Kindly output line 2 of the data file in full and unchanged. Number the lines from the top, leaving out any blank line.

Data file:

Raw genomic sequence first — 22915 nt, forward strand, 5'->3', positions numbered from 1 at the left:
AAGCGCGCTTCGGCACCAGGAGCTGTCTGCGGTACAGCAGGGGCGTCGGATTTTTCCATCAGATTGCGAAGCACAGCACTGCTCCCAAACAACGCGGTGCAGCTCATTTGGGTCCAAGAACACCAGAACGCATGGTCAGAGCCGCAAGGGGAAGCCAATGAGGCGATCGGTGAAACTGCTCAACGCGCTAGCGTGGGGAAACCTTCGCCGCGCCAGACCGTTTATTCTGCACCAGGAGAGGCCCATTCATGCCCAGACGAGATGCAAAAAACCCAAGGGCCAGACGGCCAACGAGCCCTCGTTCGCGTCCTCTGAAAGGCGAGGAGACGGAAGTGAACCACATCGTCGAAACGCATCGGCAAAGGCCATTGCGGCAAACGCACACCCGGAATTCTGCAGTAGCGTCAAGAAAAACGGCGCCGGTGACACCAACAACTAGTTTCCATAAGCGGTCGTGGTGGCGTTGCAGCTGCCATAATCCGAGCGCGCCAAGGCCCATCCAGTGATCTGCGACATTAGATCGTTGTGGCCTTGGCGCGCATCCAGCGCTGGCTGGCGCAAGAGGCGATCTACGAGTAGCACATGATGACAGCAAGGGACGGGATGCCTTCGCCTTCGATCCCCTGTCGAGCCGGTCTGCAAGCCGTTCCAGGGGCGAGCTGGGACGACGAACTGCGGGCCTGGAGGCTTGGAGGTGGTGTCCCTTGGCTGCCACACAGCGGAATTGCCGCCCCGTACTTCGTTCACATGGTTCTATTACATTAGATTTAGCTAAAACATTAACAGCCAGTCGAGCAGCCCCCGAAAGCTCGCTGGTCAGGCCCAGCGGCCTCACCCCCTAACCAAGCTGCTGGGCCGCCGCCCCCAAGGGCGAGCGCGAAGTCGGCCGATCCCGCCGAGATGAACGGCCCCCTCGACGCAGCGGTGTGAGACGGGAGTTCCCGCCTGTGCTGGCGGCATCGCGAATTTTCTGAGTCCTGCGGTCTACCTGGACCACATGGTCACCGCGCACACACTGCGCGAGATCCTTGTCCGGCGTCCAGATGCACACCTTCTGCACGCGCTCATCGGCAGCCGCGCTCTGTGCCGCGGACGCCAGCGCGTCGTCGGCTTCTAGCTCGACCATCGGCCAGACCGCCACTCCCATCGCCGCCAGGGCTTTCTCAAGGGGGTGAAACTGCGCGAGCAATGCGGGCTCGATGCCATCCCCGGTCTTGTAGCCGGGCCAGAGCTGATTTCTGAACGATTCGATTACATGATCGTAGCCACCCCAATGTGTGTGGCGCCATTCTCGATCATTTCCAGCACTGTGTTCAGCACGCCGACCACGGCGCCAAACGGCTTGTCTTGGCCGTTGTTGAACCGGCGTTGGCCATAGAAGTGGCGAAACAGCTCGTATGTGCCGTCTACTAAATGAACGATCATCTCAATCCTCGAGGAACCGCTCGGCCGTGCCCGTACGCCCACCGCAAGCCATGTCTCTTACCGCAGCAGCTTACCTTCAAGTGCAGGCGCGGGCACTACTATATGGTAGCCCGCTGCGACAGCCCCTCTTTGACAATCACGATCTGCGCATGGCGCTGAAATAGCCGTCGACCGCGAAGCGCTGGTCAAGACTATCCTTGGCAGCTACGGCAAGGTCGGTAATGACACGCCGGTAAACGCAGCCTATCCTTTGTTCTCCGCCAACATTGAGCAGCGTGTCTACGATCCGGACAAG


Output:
AAGCGCGCTTCGGCACCAGGAGCTGTCTGCGGTACAGCAGGGGCGTCGGATTTTTCCATCAGATTGCGAAGCACAGCACTGCTCCCAAACAACGCGGTGCAGCTCATTTGGGTCCAAGAACACCAGAACGCATGGTCAGAGCCGCAAGGGGAAGCCAATGAGGCGATCGGTGAAACTGCTCAACGCGCTAGCGTGGGGAAACCTTCGCCGCGCCAGACCGTTTATTCTGCACCAGGAGAGGCCCATTCATGCCCAGACGAGATGCAAAAAACCCAAGGGCCAGACGGCCAACGAGCCCTCGTTCGCGTCCTCTGAAAGGCGAGGAGACGGAAGTGAACCACATCGTCGAAACGCATCGGCAAAGGCCATTGCGGCAAACGCACACCCGGAATTCTGCAGTAGCGTCAAGAAAAACGGCGCCGGTGACACCAACAACTAGTTTCCATAAGCGGTCGTGGTGGCGTTGCAGCTGCCATAATCCGAGCGCGCCAAGGCCCATCCAGTGATCTGCGACATTAGATCGTTGTGGCCTTGGCGCGCATCCAGCGCTGGCTGGCGCAAGAGGCGATCTACGAGTAGCACATGATGACAGCAAGGGACGGGATGCCTTCGCCTTCGATCCCCTGTCGAGCCGGTCTGCAAGCCGTTCCAGGGGCGAGCTGGGACGACGAACTGCGGGCCTGGAGGCTTGGAGGTGGTGTCCCTTGGCTGCCACACAGCGGAATTGCCGCCCCGTACTTCGTTCACATGGTTCTATTACATTAGATTTAGCTAAAACATTAACAGCCAGTCGAGCAGCCCCCGAAAGCTCGCTGGTCAGGCCCAGCGGCCTCACCCCCTAACCAAGCTGCTGGGCCGCCGCCCCCAAGGGCGAGCGCGAAGTCGGCCGATCCCGCCGAGATGAACGGCCCCCTCGACGCAGCGGTGTGAGACGGGAGTTCCCGCCTGTGCTGGCGGCATCGCGAATTTTCTGAGTCCTGCGGTCTACCTGGACCACATGGTCACCGCGCACACACTGCGCGAGATCCTTGTCCGGCGTCCAGATGCACACCTTCTGCACGCGCTCATCGGCAGCCGCGCTCTGTGCCGCGGACGCCAGCGCGTCGTCGGCTTCTAGCTCGACCATCGGCCAGACCGCCACTCCCATCGCCGCCAGGGCTTTCTCAAGGGGGTGAAACTGCGCGAGCAATGCGGGCTCGATGCCATCCCCGGTCTTGTAGCCGGGCCAGAGCTGATTTCTGAACGATTCGATTACATGATCGTAGCCACCCCAATGTGTGTGGCGCCATTCTCGATCATTTCCAGCACTGTGTTCAGCACGCCGACCACGGCGCCAAACGGCTTGTCTTGGCCGTTGTTGAACCGGCGTTGGCCATAGAAGTGGCGAAACAGCTCGTATGTGCCGTCTACTAAATGAACGATCATCTCAATCCTCGAGGAACCGCTCGGCCGTGCCCGTACGCCCACCGCAAGCCATGTCTCTTACCGCAGCAGCTTACCTTCAAGTGCAGGCGCGGGCACTACTATATGGTAGCCCGCTGCGACAGCCCCTCTTTGACAATCACGATCTGCGCATGGCGCTGAAATAGCCGTCGACCGCGAAGCGCTGGTCAAGACTATCCTTGGCAGCTACGGCAAGGTCGGTAATGACACGCCGGTAAACGCAGCCTATCCTTTGTTCTCCGCCAACATTGAGCAGCGTGTCTACGATCCGGACAAG